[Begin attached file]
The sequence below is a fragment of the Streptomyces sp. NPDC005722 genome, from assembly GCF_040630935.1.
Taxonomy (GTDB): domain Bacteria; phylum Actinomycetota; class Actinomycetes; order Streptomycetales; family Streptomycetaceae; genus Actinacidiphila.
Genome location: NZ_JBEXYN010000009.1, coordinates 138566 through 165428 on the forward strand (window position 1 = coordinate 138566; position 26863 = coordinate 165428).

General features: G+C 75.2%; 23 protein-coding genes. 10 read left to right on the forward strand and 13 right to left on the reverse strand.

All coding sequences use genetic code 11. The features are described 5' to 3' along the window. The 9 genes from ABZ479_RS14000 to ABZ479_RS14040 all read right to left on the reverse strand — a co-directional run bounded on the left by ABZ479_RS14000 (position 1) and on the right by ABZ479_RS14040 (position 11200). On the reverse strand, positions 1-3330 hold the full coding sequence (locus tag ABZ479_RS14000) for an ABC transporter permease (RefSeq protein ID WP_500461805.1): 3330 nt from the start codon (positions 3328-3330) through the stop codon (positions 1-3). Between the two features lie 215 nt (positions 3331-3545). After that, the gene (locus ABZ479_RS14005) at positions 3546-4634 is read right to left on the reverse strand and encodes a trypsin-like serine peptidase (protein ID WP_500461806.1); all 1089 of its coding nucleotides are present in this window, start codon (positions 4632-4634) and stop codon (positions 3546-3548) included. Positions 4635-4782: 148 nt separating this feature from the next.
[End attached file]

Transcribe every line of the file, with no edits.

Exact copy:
The sequence below is a fragment of the Streptomyces sp. NPDC005722 genome, from assembly GCF_040630935.1.
Taxonomy (GTDB): domain Bacteria; phylum Actinomycetota; class Actinomycetes; order Streptomycetales; family Streptomycetaceae; genus Actinacidiphila.
Genome location: NZ_JBEXYN010000009.1, coordinates 138566 through 165428 on the forward strand (window position 1 = coordinate 138566; position 26863 = coordinate 165428).

General features: G+C 75.2%; 23 protein-coding genes. 10 read left to right on the forward strand and 13 right to left on the reverse strand.

All coding sequences use genetic code 11. The features are described 5' to 3' along the window. The 9 genes from ABZ479_RS14000 to ABZ479_RS14040 all read right to left on the reverse strand — a co-directional run bounded on the left by ABZ479_RS14000 (position 1) and on the right by ABZ479_RS14040 (position 11200). On the reverse strand, positions 1-3330 hold the full coding sequence (locus tag ABZ479_RS14000) for an ABC transporter permease (RefSeq protein ID WP_500461805.1): 3330 nt from the start codon (positions 3328-3330) through the stop codon (positions 1-3). Between the two features lie 215 nt (positions 3331-3545). After that, the gene (locus ABZ479_RS14005) at positions 3546-4634 is read right to left on the reverse strand and encodes a trypsin-like serine peptidase (protein ID WP_500461806.1); all 1089 of its coding nucleotides are present in this window, start codon (positions 4632-4634) and stop codon (positions 3546-3548) included. Positions 4635-4782: 148 nt separating this feature from the next.